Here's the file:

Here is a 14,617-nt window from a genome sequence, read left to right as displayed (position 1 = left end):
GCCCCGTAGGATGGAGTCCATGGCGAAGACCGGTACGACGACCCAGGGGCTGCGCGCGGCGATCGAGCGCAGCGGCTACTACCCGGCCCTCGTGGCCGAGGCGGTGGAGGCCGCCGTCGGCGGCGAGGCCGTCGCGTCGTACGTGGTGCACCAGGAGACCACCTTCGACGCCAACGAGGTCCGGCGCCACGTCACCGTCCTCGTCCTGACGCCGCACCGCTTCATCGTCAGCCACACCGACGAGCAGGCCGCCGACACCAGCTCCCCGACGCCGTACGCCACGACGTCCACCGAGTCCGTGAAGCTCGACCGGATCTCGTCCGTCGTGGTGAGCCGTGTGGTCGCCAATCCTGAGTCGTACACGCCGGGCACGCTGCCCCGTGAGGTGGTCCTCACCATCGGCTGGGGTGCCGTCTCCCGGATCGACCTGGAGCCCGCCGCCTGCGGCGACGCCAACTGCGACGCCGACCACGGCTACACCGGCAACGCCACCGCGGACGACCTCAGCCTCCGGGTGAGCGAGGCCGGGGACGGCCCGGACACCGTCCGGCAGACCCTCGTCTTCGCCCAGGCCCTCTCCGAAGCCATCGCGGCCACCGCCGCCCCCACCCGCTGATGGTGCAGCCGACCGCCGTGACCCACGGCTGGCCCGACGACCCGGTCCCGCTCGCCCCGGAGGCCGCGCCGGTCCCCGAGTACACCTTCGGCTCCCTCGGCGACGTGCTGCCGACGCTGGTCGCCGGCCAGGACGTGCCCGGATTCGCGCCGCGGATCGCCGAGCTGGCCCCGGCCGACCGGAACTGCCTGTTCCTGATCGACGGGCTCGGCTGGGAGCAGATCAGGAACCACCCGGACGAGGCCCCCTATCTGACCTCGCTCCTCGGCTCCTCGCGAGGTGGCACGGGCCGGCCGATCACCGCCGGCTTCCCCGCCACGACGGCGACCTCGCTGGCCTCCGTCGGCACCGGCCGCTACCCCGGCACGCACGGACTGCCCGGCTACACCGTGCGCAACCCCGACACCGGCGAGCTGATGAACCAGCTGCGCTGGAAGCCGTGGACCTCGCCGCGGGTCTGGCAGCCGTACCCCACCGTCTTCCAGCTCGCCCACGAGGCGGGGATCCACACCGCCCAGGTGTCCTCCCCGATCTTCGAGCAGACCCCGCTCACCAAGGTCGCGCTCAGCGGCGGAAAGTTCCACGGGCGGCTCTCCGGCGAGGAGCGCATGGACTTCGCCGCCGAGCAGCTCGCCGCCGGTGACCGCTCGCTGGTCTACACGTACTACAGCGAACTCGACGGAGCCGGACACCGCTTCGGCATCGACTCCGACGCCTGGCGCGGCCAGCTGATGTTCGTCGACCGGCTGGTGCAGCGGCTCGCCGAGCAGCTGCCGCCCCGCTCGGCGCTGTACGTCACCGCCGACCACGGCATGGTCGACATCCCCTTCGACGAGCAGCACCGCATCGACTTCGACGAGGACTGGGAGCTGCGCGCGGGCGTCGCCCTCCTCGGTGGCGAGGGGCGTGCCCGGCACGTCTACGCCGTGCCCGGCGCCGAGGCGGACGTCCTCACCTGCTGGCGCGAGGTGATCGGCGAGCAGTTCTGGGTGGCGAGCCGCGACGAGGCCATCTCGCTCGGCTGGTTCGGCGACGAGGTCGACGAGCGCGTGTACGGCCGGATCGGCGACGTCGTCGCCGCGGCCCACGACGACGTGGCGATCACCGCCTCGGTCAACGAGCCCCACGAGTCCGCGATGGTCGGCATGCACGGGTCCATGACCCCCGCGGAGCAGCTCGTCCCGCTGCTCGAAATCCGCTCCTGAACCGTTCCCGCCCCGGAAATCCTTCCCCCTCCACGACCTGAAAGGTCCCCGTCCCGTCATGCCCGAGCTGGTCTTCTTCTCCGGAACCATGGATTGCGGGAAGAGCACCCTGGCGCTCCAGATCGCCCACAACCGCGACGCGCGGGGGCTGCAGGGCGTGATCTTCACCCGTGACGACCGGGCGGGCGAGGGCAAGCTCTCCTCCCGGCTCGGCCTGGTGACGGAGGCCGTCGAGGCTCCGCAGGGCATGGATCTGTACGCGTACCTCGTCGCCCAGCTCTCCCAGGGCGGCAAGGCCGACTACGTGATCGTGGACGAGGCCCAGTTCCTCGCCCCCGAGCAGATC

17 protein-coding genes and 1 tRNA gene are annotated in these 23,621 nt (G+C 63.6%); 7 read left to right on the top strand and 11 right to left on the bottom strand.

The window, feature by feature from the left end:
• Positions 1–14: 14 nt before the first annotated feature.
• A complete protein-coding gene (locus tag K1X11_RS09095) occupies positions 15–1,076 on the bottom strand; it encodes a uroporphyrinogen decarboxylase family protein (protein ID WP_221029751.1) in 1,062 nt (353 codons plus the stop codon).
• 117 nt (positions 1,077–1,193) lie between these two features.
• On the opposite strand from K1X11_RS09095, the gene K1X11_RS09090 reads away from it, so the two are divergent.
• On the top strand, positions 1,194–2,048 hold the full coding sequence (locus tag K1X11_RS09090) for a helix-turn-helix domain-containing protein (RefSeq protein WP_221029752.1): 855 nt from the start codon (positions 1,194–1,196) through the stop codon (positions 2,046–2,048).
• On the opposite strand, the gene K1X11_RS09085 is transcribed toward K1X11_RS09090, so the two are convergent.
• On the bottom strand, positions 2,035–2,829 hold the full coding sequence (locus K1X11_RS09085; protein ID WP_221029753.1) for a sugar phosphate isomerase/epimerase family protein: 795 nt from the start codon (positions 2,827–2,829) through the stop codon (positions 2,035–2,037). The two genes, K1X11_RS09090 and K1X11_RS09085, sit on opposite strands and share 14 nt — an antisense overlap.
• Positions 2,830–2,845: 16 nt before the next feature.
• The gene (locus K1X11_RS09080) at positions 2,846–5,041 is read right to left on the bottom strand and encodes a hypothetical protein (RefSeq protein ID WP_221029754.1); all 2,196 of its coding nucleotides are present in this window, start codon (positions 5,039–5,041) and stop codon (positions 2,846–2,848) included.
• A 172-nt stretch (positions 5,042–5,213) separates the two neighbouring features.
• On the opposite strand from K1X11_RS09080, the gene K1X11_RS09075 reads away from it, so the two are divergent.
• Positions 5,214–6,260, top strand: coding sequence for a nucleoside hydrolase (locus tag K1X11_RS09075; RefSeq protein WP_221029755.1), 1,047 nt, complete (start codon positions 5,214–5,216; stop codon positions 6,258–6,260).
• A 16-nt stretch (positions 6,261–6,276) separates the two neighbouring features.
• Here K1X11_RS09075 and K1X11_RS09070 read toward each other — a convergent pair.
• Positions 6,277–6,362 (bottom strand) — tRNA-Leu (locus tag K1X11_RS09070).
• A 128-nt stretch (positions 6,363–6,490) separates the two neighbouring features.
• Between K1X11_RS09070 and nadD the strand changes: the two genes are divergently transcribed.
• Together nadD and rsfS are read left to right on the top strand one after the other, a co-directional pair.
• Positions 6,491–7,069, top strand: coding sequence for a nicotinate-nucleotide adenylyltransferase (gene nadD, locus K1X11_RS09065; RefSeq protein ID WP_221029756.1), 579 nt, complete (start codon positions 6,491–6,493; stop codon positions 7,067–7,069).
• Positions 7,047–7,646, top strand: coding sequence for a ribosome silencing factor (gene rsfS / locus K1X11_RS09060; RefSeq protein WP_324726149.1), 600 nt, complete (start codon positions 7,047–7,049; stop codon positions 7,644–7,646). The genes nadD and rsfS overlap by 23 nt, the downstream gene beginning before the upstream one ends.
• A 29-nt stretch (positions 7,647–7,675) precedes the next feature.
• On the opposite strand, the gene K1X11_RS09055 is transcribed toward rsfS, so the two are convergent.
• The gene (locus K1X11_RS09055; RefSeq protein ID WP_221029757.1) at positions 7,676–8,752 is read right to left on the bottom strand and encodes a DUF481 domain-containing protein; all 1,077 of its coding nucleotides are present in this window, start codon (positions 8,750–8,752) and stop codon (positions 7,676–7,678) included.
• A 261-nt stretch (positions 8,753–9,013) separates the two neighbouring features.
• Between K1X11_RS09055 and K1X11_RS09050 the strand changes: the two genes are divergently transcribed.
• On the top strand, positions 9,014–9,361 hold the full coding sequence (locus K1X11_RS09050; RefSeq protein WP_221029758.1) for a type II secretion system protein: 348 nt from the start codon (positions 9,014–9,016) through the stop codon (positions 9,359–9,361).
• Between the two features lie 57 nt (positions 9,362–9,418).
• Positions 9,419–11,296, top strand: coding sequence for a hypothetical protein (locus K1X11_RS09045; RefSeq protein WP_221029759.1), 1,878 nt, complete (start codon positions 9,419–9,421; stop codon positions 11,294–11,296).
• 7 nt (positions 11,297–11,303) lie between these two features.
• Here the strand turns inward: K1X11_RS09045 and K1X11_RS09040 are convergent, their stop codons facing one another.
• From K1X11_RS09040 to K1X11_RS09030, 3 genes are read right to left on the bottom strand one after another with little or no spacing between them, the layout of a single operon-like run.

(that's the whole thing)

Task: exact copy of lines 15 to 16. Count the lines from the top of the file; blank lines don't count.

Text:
• On the opposite strand from K1X11_RS09080, the gene K1X11_RS09075 reads away from it, so the two are divergent.
• Positions 5,214–6,260, top strand: coding sequence for a nucleoside hydrolase (locus tag K1X11_RS09075; RefSeq protein WP_221029755.1), 1,047 nt, complete (start codon positions 5,214–5,216; stop codon positions 6,258–6,260).